Unusual for a City Center practice period, we are having night zazen for the next few weeks. You can count the participants on one hand most nights, which begs the question, Why bother?
Fortunately, a certain bodhi tree in Magada didn't ask that same question when a solitary man in his mid-thirties decided one night to sit under the tree and not get up until he found the solution to suffering. Eventually, the answer did show up, aided by the morning star.
A few days ago, I watched a conference speaker, backed by the requisite (if somewhat tangential) PowerPoint slides, explain that he was engaged in research to help speed up the enlightenment process so that more people could be compassionate quicker. I wanted to yell at his image on my laptop screen. You can't speed that up! (I shouted mutely.) There's no bodhisattva fast-track. As the Buddha once remarked to an assailant who was trying in vain to reach him, "You can't catch me because I have stopped. Now you stop." The assailant did -- and woke up to the truth of his own suffering on the spot.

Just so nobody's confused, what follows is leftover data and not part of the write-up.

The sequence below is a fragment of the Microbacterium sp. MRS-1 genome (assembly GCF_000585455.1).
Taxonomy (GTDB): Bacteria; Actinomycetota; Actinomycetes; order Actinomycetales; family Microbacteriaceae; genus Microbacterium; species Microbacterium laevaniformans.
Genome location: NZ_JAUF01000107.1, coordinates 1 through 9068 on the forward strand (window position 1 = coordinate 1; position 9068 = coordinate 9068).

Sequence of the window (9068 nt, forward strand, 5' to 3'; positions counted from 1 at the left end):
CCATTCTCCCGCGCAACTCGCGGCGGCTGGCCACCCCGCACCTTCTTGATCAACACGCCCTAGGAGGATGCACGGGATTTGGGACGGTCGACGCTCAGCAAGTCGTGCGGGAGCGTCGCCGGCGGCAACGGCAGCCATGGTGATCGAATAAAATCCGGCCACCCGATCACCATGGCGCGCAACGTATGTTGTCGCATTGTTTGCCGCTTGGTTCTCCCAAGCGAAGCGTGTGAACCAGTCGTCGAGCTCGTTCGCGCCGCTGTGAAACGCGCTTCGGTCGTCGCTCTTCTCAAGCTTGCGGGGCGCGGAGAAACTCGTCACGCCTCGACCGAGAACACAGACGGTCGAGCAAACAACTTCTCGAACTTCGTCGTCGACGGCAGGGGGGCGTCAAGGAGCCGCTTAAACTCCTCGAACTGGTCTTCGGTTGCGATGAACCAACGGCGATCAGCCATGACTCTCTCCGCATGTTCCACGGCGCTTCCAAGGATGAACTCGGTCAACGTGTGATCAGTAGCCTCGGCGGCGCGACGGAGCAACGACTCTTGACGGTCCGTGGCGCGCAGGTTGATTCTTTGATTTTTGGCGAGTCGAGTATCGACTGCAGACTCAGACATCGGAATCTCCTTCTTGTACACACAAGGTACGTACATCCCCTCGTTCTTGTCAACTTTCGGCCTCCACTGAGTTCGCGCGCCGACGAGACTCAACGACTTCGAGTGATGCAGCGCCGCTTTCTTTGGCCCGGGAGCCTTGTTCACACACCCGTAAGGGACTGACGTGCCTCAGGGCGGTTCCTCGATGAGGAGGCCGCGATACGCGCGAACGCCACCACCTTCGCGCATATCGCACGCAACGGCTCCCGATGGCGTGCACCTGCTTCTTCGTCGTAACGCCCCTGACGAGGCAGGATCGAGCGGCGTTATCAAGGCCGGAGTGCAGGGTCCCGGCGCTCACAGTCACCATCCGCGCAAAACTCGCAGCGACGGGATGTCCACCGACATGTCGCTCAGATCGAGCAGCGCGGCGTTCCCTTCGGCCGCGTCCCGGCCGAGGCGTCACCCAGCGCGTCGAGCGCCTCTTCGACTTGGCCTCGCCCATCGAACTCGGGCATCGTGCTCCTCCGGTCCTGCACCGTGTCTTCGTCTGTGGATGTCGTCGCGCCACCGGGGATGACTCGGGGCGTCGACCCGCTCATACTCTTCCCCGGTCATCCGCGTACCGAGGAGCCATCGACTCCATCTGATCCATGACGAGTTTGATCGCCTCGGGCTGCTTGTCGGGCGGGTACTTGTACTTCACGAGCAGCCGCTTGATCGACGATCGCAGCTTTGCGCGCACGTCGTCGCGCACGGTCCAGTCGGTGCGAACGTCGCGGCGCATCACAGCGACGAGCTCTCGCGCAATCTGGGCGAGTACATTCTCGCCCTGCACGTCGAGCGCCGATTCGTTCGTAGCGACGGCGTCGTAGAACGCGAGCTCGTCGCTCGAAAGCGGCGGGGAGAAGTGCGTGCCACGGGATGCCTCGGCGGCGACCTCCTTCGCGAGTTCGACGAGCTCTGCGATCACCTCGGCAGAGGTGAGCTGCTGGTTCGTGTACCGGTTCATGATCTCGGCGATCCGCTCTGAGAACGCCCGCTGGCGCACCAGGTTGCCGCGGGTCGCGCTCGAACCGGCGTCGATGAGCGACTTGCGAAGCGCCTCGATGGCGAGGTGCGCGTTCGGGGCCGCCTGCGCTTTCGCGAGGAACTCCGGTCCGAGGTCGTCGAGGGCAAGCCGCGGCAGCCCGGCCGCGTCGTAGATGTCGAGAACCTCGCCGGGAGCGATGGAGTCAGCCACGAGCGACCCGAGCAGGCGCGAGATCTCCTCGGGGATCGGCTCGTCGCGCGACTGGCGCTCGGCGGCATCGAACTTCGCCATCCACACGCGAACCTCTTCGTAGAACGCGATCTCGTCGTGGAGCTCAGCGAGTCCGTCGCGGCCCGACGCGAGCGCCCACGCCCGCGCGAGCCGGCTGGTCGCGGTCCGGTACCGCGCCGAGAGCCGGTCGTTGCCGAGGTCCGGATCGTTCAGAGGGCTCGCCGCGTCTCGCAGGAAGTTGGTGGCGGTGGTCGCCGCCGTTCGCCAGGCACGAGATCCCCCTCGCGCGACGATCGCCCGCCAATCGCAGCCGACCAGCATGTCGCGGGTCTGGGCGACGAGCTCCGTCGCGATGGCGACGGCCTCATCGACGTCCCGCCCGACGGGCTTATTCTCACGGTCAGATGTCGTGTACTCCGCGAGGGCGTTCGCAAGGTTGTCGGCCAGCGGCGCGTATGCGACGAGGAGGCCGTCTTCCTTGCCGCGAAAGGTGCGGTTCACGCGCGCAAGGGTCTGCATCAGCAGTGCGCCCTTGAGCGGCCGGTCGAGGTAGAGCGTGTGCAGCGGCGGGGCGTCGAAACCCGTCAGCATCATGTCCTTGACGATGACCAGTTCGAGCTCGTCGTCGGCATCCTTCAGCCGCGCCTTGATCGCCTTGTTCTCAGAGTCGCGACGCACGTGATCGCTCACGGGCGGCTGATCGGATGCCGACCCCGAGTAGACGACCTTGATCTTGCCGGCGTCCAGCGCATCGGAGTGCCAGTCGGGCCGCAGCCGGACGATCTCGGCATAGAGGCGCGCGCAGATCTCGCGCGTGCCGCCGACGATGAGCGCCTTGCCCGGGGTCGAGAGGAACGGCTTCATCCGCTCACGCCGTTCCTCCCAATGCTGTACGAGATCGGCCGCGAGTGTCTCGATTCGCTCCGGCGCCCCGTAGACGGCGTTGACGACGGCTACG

So we sit, sometimes at odd hours, in homage not so much to the man under the tree, but to the power of stopping that he so ably demonstrated. Patience and tranquility, the necessary prerequisites to compassion, are found at the stop sign. We don't need to go get them; they're right here if we just stop and look ... inside.